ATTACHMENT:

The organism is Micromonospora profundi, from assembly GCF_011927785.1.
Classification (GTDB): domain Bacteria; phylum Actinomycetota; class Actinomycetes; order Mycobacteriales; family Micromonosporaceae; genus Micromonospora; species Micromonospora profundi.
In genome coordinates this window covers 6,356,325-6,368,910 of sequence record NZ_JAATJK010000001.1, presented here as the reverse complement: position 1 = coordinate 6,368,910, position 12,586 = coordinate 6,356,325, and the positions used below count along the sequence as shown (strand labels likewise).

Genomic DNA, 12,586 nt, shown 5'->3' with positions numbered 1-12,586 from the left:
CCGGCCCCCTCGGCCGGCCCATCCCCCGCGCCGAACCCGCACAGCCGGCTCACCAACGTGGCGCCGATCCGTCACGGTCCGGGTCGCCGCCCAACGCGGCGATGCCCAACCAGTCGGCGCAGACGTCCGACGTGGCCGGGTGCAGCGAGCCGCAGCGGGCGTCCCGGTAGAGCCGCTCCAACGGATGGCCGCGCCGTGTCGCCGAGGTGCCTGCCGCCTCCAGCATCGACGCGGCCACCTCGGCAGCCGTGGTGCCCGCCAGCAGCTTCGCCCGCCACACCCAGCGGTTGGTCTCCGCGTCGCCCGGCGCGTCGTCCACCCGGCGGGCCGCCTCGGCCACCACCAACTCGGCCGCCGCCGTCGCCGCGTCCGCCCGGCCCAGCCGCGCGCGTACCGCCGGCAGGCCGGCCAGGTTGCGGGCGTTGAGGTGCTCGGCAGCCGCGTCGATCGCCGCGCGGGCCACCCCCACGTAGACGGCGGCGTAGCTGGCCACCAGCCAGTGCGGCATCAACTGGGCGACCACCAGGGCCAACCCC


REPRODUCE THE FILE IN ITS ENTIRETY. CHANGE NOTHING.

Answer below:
The organism is Micromonospora profundi, from assembly GCF_011927785.1.
Classification (GTDB): domain Bacteria; phylum Actinomycetota; class Actinomycetes; order Mycobacteriales; family Micromonosporaceae; genus Micromonospora; species Micromonospora profundi.
In genome coordinates this window covers 6,356,325-6,368,910 of sequence record NZ_JAATJK010000001.1, presented here as the reverse complement: position 1 = coordinate 6,368,910, position 12,586 = coordinate 6,356,325, and the positions used below count along the sequence as shown (strand labels likewise).

Genomic DNA, 12,586 nt, shown 5'->3' with positions numbered 1-12,586 from the left:
CCGGCCCCCTCGGCCGGCCCATCCCCCGCGCCGAACCCGCACAGCCGGCTCACCAACGTGGCGCCGATCCGTCACGGTCCGGGTCGCCGCCCAACGCGGCGATGCCCAACCAGTCGGCGCAGACGTCCGACGTGGCCGGGTGCAGCGAGCCGCAGCGGGCGTCCCGGTAGAGCCGCTCCAACGGATGGCCGCGCCGTGTCGCCGAGGTGCCTGCCGCCTCCAGCATCGACGCGGCCACCTCGGCAGCCGTGGTGCCCGCCAGCAGCTTCGCCCGCCACACCCAGCGGTTGGTCTCCGCGTCGCCCGGCGCGTCGTCCACCCGGCGGGCCGCCTCGGCCACCACCAACTCGGCCGCCGCCGTCGCCGCGTCCGCCCGGCCCAGCCGCGCGCGTACCGCCGGCAGGCCGGCCAGGTTGCGGGCGTTGAGGTGCTCGGCAGCCGCGTCGATCGCCGCGCGGGCCACCCCCACGTAGACGGCGGCGTAGCTGGCCACCAGCCAGTGCGGCATCAACTGGGCGACCACCAGGGCCAACCCC